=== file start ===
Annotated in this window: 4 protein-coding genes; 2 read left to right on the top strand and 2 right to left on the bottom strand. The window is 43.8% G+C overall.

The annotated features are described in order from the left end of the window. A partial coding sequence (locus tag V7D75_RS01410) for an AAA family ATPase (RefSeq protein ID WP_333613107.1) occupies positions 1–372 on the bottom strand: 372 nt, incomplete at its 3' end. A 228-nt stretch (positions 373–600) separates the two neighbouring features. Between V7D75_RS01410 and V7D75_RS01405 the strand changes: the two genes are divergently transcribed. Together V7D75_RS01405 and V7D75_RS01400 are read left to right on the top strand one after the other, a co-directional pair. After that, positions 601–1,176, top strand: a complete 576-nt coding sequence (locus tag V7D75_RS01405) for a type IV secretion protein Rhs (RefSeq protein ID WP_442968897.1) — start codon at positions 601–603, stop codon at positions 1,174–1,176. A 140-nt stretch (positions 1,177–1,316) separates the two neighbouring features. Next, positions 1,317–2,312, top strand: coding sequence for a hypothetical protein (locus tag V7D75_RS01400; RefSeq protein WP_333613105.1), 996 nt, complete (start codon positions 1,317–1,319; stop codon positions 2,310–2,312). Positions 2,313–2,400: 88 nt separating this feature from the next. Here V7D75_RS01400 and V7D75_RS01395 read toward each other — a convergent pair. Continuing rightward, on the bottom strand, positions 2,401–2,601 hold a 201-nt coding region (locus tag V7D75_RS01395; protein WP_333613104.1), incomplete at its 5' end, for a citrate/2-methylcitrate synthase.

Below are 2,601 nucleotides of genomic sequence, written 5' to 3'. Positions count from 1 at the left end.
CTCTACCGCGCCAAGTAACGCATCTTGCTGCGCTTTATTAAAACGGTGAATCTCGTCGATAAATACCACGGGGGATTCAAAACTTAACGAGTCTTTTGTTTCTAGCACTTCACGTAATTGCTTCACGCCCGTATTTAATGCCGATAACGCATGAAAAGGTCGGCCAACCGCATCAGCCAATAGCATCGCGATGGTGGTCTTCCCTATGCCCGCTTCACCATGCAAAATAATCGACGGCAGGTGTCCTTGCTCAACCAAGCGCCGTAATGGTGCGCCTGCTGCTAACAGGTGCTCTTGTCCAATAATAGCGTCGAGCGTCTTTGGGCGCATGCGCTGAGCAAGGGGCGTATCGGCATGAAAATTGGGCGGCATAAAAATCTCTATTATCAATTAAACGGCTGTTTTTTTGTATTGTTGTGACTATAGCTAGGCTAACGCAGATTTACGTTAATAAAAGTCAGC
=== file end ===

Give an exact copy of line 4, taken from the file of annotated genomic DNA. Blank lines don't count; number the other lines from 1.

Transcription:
CTCTACCGCGCCAAGTAACGCATCTTGCTGCGCTTTATTAAAACGGTGAATCTCGTCGATAAATACCACGGGGGATTCAAAACTTAACGAGTCTTTTGTTTCTAGCACTTCACGTAATTGCTTCACGCCCGTATTTAATGCCGATAACGCATGAAAAGGTCGGCCAACCGCATCAGCCAATAGCATCGCGATGGTGGTCTTCCCTATGCCCGCTTCACCATGCAAAATAATCGACGGCAGGTGTCCTTGCTCAACCAAGCGCCGTAATGGTGCGCCTGCTGCTAACAGGTGCTCTTGTCCAATAATAGCGTCGAGCGTCTTTGGGCGCATGCGCTGAGCAAGGGGCGTATCGGCATGAAAATTGGGCGGCATAAAAATCTCTATTATCAATTAAACGGCTGTTTTTTTGTATTGTTGTGACTATAGCTAGGCTAACGCAGATTTACGTTAATAAAAGTCAGC